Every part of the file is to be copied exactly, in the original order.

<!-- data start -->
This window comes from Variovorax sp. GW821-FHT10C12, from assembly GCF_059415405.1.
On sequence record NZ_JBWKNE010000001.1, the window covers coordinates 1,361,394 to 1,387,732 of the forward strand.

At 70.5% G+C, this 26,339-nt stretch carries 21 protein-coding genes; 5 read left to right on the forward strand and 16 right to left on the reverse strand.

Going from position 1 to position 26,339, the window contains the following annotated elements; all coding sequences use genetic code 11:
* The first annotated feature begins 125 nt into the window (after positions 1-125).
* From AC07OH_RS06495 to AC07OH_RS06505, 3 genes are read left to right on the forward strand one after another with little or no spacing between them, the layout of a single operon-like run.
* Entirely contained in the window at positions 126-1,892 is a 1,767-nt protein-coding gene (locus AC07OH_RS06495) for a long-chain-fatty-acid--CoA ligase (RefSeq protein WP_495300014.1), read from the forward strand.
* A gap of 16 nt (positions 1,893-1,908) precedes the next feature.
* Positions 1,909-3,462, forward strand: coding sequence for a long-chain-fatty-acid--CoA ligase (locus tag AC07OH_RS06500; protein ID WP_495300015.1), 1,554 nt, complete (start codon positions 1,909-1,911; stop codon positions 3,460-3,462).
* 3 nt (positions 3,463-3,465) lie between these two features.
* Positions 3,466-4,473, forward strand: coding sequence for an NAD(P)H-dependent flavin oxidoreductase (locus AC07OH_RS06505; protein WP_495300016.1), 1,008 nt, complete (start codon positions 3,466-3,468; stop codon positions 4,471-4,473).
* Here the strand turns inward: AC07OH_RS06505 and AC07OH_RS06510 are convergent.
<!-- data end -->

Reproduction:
This window comes from Variovorax sp. GW821-FHT10C12, from assembly GCF_059415405.1.
On sequence record NZ_JBWKNE010000001.1, the window covers coordinates 1,361,394 to 1,387,732 of the forward strand.

At 70.5% G+C, this 26,339-nt stretch carries 21 protein-coding genes; 5 read left to right on the forward strand and 16 right to left on the reverse strand.

Going from position 1 to position 26,339, the window contains the following annotated elements; all coding sequences use genetic code 11:
* The first annotated feature begins 125 nt into the window (after positions 1-125).
* From AC07OH_RS06495 to AC07OH_RS06505, 3 genes are read left to right on the forward strand one after another with little or no spacing between them, the layout of a single operon-like run.
* Entirely contained in the window at positions 126-1,892 is a 1,767-nt protein-coding gene (locus AC07OH_RS06495) for a long-chain-fatty-acid--CoA ligase (RefSeq protein WP_495300014.1), read from the forward strand.
* A gap of 16 nt (positions 1,893-1,908) precedes the next feature.
* Positions 1,909-3,462, forward strand: coding sequence for a long-chain-fatty-acid--CoA ligase (locus tag AC07OH_RS06500; protein ID WP_495300015.1), 1,554 nt, complete (start codon positions 1,909-1,911; stop codon positions 3,460-3,462).
* 3 nt (positions 3,463-3,465) lie between these two features.
* Positions 3,466-4,473, forward strand: coding sequence for an NAD(P)H-dependent flavin oxidoreductase (locus AC07OH_RS06505; protein WP_495300016.1), 1,008 nt, complete (start codon positions 3,466-3,468; stop codon positions 4,471-4,473).
* Here the strand turns inward: AC07OH_RS06505 and AC07OH_RS06510 are convergent.